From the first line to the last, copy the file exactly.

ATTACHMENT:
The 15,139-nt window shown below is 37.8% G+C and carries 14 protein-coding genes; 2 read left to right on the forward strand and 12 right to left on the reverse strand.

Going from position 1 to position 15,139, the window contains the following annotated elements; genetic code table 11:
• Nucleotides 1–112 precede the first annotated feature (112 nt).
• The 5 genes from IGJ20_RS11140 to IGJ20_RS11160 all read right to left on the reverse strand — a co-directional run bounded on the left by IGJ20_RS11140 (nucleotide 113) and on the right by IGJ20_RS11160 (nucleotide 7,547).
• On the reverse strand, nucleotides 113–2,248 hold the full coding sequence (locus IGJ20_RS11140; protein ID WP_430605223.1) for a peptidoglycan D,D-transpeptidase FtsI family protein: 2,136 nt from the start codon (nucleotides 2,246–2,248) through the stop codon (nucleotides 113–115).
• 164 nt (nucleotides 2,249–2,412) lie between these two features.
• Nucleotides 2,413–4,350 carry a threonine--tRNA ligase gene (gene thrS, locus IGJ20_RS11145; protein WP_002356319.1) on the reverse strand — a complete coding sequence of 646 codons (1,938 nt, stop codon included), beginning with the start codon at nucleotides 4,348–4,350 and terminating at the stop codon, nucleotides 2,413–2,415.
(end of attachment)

The 15,139-nt window shown below is 37.8% G+C and carries 14 protein-coding genes; 2 read left to right on the forward strand and 12 right to left on the reverse strand.

Going from position 1 to position 15,139, the window contains the following annotated elements; genetic code table 11:
• Nucleotides 1–112 precede the first annotated feature (112 nt).
• The 5 genes from IGJ20_RS11140 to IGJ20_RS11160 all read right to left on the reverse strand — a co-directional run bounded on the left by IGJ20_RS11140 (nucleotide 113) and on the right by IGJ20_RS11160 (nucleotide 7,547).
• On the reverse strand, nucleotides 113–2,248 hold the full coding sequence (locus IGJ20_RS11140; protein ID WP_430605223.1) for a peptidoglycan D,D-transpeptidase FtsI family protein: 2,136 nt from the start codon (nucleotides 2,246–2,248) through the stop codon (nucleotides 113–115).
• 164 nt (nucleotides 2,249–2,412) lie between these two features.
• Nucleotides 2,413–4,350 carry a threonine--tRNA ligase gene (gene thrS, locus IGJ20_RS11145; protein WP_002356319.1) on the reverse strand — a complete coding sequence of 646 codons (1,938 nt, stop codon included), beginning with the start codon at nucleotides 4,348–4,350 and terminating at the stop codon, nucleotides 2,413–2,415.